It didn’t take long for X Factor to draw some controversy, did it? On the first show of 2010, the production is under fire for adding an autotune effect to the vocals of some of the auditions footage.
We noticed it the most on the wacky audition by Shirlena Johnson as she howled her way through a terrible rendition of Duffy’s Mercy. But viewers could also hear the effect on vocals by Gamu Nhengu and Caroline from G&S.
Just in case you’ve been in pop culture quarantine for the last few years, autotune is the quirky vocal effect which adjusts the pitch of a vocal. It first reared its head in Cher’s Believe single and has been vastly (over)used in pop and hip hop ever since.
The Guardian has recorded some of the outraged reaction from Twitter and Facebook users:
Thank god I’m not the only one that’s noticed this. To be quite honest it shocks me how a ‘singing competition’ can deceive its listeners in this way.
But for those of us who’d been at the press launch of the show last week, it was more obvious. Journalists, including Lisa from our sister site Unreality TV, heard an entirely different version during the launch. These were some of the first people to complain that the sound had been doctored.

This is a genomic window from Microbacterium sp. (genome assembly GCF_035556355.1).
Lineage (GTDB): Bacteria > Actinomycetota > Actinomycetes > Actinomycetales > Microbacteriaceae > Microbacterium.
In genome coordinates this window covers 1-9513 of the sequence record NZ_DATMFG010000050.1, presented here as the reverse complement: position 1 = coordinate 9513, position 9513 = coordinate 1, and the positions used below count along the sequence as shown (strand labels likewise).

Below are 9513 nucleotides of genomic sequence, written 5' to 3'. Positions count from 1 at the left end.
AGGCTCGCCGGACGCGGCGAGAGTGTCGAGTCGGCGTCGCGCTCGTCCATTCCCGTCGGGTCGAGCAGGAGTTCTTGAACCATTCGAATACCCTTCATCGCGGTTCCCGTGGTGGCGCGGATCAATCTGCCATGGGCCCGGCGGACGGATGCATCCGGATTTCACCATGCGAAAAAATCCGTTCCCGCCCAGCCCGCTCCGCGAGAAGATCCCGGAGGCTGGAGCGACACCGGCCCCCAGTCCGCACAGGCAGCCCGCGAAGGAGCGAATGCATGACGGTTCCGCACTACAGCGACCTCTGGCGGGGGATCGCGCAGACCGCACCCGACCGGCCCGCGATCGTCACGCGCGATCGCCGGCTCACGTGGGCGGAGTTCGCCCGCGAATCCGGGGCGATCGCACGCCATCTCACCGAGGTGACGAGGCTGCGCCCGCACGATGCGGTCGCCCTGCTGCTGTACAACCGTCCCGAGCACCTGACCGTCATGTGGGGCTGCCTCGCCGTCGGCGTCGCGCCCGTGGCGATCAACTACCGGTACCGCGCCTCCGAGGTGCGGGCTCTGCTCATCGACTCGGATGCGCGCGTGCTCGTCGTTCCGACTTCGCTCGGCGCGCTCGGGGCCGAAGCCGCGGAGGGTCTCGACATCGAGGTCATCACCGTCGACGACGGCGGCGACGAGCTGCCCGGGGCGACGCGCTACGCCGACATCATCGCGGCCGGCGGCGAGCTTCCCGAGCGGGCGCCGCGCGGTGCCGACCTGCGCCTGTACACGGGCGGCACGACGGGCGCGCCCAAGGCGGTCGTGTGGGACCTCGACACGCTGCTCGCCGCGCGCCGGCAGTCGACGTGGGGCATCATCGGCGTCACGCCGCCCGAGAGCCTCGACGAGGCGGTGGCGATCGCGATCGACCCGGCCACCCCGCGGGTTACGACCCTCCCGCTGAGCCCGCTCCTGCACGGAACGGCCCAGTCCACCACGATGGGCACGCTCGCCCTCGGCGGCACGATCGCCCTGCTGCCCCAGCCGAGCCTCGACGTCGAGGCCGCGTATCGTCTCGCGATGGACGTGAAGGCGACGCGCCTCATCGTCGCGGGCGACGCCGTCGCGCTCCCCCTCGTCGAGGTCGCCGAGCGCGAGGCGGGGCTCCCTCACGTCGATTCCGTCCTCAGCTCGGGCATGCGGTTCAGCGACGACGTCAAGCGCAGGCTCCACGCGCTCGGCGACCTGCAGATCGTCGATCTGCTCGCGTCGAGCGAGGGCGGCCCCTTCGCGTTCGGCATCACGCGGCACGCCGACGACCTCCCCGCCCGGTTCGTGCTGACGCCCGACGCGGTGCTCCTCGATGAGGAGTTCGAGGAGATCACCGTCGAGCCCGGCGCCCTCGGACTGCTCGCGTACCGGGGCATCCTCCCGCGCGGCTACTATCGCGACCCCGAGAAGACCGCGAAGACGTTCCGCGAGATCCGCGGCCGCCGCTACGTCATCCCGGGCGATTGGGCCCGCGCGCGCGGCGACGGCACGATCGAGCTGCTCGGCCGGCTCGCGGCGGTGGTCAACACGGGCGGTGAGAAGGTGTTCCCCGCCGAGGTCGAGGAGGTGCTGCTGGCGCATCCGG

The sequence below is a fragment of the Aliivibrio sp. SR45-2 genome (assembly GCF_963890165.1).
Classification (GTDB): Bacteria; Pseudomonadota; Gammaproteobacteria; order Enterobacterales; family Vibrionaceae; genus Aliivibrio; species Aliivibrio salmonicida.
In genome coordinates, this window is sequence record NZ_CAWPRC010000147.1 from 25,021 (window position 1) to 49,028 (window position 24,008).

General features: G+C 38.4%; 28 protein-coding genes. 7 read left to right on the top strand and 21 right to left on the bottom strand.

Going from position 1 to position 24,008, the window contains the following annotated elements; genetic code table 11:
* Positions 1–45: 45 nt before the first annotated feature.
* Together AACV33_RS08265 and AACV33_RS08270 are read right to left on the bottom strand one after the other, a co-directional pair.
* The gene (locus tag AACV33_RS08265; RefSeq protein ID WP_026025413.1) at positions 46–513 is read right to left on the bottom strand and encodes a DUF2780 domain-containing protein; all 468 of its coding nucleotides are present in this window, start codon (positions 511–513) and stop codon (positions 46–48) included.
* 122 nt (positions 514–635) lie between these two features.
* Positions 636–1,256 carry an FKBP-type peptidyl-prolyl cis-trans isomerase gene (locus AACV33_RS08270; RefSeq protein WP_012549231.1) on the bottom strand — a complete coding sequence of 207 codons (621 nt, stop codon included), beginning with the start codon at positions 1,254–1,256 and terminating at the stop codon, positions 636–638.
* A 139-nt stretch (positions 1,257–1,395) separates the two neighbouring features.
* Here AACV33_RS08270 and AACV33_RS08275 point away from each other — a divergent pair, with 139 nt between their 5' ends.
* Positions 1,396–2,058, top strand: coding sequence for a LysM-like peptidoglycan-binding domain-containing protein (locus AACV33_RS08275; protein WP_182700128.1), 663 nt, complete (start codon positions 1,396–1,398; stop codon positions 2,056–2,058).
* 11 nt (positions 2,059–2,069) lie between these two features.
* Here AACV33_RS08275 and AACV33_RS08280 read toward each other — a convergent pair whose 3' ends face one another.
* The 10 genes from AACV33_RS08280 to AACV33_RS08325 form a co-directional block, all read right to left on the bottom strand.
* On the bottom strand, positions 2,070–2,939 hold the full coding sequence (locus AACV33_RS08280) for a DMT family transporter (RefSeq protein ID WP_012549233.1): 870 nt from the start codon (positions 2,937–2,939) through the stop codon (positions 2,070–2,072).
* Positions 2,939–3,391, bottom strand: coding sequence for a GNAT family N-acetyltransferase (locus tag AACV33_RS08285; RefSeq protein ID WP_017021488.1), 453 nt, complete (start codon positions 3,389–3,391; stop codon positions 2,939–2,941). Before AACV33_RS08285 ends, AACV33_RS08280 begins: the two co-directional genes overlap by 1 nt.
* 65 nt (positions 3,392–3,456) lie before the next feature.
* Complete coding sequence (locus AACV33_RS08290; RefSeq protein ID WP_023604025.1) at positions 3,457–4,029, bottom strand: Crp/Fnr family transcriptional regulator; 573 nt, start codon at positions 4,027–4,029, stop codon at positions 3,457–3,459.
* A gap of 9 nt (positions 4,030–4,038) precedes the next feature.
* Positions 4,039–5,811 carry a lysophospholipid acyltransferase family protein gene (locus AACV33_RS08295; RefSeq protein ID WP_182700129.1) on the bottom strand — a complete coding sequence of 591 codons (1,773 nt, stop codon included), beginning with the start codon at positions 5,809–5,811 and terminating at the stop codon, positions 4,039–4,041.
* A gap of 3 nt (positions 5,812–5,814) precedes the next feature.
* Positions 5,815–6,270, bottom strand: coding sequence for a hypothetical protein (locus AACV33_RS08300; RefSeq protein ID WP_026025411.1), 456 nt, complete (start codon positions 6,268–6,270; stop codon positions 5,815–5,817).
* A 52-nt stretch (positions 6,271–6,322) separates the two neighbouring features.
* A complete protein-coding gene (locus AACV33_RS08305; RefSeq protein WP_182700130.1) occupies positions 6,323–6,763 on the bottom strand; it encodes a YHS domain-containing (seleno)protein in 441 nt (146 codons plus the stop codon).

Personally, I don’t believe that the effect was added to ‘preferred’ acts. I know that Shirlena Johnson got through to boot camp after her bizarre version of Mercy, but I doubt that she’s a serious contender. Still, I agree with the basis for fans being outraged – X Factor is a singing competition, and if they’re adding post-production to people’s vocals then the public can’t judge the singer properly.
And anyway, if these people are the best singing talent the nation has, why do they need to hide behind vocal effects? A spokesperson for the show has said:
The judges make their decisions at the audition stage based on what they hear on the day, live in the arena. The footage and sound is then edited and dubbed into a finished programme, to deliver the most entertaining experience possible for viewers.
Yet another example of how the X Factor has got too big for its boots lately? We accept that certain parts of the show are ‘created’ for dramatic effect – the bickering between judges, some of the outrageous comments they give to contestants and even some of the contestants’ stories. But does X Factor have the right to go changing the vocal sound of a contestant?